Dan over at Thorotrends has a neat piece up today. In it he looks at not only his family history, but a little bit about the history of bookmaking on horse racing.
In bygone times, Dan writes:
- One estimate I read suggested a betting volume seven times that bet legally at the racetrack. Today, when we read statistics that say 90% of handle is wagered off-track, maybe our reaction should be "Sure, but it has always been that way."
I sent a link to the piece to a professional gambler friend of mine. He is into the history of betting. He sent me the following back this evening.
"I've got the 1948 edition of Win, Place, and Show by Robert Dowst.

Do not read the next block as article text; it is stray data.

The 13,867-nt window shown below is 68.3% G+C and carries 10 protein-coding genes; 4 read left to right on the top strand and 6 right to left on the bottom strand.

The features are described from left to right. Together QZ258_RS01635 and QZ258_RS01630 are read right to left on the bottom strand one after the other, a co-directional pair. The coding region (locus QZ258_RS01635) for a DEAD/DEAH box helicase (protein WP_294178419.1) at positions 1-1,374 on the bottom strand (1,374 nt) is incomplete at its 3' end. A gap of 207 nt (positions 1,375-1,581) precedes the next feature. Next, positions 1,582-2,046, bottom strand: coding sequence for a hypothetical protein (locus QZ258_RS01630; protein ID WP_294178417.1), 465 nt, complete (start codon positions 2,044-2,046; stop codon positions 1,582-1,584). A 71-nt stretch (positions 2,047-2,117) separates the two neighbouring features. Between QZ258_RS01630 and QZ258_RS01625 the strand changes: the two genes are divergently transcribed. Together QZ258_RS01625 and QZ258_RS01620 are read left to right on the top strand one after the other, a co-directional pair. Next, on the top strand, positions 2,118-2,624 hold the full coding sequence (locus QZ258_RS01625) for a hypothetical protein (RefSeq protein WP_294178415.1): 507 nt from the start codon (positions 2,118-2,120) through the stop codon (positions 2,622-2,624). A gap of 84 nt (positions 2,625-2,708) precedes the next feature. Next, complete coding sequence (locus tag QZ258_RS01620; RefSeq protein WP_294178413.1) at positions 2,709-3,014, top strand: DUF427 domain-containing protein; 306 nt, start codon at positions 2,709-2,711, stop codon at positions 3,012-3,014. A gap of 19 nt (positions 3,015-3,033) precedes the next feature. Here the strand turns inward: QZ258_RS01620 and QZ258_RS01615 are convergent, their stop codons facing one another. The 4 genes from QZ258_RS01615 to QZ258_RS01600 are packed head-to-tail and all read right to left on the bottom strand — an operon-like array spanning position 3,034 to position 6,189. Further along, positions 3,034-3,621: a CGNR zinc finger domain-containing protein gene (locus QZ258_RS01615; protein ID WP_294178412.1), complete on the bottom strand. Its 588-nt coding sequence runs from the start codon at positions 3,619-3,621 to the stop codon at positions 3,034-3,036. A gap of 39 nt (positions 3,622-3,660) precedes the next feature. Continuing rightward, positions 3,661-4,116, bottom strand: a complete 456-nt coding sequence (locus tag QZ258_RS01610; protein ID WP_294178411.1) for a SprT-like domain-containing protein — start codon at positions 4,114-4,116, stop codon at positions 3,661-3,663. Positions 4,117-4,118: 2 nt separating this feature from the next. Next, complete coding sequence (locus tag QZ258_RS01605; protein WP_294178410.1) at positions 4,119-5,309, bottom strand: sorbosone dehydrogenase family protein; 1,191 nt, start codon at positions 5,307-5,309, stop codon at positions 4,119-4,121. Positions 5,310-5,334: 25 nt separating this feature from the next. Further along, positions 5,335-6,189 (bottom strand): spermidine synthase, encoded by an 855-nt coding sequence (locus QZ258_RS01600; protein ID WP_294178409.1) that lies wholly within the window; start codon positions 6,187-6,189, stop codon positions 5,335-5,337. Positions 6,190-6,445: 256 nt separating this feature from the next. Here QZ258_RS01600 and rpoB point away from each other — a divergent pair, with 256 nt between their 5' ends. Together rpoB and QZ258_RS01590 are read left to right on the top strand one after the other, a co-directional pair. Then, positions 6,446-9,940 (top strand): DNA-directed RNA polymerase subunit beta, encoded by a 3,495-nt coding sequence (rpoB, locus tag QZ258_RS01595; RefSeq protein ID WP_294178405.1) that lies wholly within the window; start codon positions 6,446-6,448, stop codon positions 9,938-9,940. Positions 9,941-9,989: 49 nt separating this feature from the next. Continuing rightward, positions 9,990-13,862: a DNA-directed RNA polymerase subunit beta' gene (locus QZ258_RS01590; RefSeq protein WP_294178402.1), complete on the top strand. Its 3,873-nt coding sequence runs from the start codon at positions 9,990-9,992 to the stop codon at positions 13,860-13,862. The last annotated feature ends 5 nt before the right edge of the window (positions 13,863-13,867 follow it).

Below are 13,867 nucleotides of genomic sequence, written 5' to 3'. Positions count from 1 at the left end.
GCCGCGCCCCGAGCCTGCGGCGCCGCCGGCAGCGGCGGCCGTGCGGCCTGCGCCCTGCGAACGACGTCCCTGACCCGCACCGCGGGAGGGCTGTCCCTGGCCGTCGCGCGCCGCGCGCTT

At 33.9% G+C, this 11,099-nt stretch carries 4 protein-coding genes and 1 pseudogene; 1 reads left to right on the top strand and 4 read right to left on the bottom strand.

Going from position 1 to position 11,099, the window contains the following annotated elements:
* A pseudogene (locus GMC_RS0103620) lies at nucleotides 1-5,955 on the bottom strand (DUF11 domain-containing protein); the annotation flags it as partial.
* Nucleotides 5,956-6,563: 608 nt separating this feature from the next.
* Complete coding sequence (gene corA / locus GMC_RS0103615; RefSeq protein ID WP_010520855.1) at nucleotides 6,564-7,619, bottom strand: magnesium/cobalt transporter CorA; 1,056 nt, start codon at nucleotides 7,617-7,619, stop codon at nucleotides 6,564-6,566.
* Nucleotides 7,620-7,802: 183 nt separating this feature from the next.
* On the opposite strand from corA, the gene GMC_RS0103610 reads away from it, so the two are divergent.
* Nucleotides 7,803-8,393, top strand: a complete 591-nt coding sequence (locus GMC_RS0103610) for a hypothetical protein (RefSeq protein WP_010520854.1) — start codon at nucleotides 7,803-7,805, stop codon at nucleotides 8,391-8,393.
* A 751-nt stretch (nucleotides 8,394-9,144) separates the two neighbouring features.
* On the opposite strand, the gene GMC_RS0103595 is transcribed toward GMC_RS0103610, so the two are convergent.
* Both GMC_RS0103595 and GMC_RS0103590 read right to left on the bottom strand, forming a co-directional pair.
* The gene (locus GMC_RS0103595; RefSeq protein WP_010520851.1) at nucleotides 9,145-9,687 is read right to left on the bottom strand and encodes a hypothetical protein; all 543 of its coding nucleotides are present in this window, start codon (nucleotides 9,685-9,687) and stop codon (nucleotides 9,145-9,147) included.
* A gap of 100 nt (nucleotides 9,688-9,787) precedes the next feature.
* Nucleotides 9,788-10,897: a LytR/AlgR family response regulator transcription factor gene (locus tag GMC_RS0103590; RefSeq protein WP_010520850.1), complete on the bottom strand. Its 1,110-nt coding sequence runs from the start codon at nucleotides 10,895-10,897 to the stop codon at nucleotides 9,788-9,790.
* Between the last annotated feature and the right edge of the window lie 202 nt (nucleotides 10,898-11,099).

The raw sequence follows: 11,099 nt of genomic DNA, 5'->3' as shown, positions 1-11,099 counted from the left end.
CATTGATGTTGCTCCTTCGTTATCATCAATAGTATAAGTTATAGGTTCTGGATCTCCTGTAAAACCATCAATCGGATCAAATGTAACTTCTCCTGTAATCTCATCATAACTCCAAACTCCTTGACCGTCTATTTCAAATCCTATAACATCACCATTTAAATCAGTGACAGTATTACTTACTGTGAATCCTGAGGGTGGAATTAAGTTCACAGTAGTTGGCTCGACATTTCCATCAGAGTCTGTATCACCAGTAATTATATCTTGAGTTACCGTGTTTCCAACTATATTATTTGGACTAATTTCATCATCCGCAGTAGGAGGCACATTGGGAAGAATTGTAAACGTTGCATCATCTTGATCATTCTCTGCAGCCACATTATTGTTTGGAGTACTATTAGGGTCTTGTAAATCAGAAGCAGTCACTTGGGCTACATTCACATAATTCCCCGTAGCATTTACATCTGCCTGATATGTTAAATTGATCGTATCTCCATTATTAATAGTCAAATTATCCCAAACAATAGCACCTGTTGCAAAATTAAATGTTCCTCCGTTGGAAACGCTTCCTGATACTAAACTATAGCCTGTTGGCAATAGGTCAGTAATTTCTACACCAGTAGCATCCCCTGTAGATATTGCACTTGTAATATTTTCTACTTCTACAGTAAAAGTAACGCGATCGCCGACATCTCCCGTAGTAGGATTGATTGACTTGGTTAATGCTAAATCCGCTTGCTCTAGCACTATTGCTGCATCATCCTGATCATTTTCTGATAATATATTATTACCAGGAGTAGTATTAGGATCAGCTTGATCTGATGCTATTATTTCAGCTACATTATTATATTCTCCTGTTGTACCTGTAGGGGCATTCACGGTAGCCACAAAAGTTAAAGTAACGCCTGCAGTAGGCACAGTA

"...in 1947 over $1,500,000,000 were poured through the mutuel windows in straight, place, show or daily double betting on thousands of horses in thousands of races. A reader of course should understand that for every dollar wagered legally in the machines at the tracks possibly $5 or $10 are wagered on the same horse with illegal handbooks away from the tracks. If the ratio of illegal off-course to legal on-course betting is 5/1 to 10/1, it follows that approximately $5,000,000,000 to $10,000,000,000 are wagered each year in the United States on horses. No on conversant with the general facts will dispute the figure, and it is sufficiently romantic and impressive even in this era."
In the book, he generally assumes takeout to be 10%."
I think that's true, don't you?
If they were betting $10B in 1947, in today's dollars that's over $100B of horse racing handle, or about ten times bigger than we are. Of course, now that we charge 22% takeout instead of 10% the handle would be a lot lower than that, all things considered. Regardless, some food for thought.
Conversely, here is how we've done since 2000 in harness and thoroughbreds, with GDP attached.